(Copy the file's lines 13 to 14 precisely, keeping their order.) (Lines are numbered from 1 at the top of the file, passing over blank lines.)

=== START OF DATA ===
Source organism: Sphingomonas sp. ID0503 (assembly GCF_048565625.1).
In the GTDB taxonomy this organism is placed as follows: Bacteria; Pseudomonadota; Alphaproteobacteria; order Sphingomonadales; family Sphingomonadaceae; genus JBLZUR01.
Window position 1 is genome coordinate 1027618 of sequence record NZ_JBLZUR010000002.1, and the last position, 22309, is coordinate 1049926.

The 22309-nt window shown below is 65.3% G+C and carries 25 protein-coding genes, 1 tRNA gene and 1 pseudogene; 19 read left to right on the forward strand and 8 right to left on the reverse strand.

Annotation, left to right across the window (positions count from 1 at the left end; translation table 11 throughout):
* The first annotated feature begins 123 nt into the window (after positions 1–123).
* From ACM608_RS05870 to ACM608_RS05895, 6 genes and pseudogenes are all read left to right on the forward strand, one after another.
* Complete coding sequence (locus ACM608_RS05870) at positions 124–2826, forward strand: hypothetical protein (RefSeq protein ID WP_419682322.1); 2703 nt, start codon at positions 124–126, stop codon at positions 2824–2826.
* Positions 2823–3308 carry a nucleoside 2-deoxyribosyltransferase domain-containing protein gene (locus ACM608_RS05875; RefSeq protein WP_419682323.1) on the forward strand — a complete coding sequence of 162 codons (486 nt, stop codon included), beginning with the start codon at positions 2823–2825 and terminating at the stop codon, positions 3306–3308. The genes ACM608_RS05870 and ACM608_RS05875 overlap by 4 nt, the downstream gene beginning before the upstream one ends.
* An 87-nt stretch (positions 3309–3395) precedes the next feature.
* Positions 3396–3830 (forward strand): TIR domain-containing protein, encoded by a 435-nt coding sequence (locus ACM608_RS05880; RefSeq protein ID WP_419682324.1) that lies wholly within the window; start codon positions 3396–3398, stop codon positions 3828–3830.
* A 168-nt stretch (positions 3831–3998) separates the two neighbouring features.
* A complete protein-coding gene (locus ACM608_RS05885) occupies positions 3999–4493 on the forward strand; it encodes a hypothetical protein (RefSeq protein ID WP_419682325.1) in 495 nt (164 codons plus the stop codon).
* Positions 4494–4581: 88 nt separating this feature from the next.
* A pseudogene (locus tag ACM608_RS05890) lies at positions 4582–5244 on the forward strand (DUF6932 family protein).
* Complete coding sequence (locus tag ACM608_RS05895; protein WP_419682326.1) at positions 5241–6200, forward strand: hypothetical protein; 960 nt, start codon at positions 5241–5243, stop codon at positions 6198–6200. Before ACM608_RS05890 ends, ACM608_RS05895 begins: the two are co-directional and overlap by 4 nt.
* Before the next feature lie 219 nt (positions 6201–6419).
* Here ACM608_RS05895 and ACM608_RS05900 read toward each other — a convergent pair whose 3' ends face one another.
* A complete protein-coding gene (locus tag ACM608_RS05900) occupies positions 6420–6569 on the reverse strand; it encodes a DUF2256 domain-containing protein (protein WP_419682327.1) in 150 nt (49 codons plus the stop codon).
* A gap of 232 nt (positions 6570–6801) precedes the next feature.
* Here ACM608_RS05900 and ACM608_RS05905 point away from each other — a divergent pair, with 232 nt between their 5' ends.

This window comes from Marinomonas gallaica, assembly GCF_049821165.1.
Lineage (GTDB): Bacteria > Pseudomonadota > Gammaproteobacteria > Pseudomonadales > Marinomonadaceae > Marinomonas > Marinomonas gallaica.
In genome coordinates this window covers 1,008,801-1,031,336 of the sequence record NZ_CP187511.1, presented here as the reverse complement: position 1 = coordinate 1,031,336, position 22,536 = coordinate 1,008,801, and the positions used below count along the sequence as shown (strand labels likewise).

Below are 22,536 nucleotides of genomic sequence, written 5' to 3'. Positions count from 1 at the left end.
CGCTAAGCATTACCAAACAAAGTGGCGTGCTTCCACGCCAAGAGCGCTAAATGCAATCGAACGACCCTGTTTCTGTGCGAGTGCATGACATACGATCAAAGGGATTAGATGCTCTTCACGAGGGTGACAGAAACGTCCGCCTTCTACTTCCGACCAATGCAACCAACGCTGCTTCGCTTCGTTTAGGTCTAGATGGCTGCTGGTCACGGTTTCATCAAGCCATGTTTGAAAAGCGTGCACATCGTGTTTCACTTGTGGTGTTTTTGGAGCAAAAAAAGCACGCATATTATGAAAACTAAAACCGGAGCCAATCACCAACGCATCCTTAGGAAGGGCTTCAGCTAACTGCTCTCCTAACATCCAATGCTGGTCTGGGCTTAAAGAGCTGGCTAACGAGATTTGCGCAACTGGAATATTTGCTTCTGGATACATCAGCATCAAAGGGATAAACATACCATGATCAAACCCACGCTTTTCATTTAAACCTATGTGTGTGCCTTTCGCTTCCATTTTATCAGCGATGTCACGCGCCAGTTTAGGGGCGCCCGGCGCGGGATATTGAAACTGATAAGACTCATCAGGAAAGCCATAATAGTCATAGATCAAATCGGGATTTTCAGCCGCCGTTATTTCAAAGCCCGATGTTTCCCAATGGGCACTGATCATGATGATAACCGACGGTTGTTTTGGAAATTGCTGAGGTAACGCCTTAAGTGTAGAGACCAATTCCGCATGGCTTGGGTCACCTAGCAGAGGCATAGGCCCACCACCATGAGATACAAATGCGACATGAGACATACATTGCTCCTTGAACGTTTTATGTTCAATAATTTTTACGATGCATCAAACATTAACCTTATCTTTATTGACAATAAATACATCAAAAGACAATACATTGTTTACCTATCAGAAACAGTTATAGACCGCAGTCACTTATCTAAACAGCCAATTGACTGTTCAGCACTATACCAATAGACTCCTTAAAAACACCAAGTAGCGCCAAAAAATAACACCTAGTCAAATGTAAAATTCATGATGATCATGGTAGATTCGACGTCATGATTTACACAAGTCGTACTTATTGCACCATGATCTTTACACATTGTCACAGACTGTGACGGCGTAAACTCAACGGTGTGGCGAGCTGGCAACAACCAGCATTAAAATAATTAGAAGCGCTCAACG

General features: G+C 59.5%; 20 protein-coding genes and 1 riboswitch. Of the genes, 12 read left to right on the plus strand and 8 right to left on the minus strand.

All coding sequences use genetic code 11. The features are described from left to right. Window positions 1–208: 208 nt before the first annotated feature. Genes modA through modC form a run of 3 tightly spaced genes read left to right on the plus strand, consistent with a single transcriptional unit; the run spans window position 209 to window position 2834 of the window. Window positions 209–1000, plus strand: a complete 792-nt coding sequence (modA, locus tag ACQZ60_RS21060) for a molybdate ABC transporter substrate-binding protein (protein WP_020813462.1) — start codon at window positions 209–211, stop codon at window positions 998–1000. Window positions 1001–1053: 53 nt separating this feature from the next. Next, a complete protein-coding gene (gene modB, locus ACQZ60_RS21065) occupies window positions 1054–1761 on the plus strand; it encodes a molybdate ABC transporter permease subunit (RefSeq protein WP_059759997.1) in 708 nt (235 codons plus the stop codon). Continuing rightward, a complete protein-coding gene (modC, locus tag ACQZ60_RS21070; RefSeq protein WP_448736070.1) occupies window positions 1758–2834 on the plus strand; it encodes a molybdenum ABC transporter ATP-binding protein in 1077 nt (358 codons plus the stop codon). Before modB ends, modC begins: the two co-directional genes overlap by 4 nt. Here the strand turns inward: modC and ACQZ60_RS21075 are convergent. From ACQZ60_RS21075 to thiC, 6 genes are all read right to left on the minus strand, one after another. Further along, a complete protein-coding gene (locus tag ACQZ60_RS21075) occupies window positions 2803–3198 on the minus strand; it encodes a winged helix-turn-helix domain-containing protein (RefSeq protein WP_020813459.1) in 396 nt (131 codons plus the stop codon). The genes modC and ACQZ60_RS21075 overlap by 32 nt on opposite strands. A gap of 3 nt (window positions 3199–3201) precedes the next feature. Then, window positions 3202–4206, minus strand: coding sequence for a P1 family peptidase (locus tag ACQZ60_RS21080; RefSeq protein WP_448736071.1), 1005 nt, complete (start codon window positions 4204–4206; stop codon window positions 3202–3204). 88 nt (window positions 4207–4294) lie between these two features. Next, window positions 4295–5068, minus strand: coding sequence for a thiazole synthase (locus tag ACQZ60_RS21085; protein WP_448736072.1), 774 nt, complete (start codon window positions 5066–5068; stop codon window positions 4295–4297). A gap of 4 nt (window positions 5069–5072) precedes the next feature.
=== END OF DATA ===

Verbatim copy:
* A complete protein-coding gene (locus ACM608_RS05885) occupies positions 3999–4493 on the forward strand; it encodes a hypothetical protein (RefSeq protein ID WP_419682325.1) in 495 nt (164 codons plus the stop codon).
* Positions 4494–4581: 88 nt separating this feature from the next.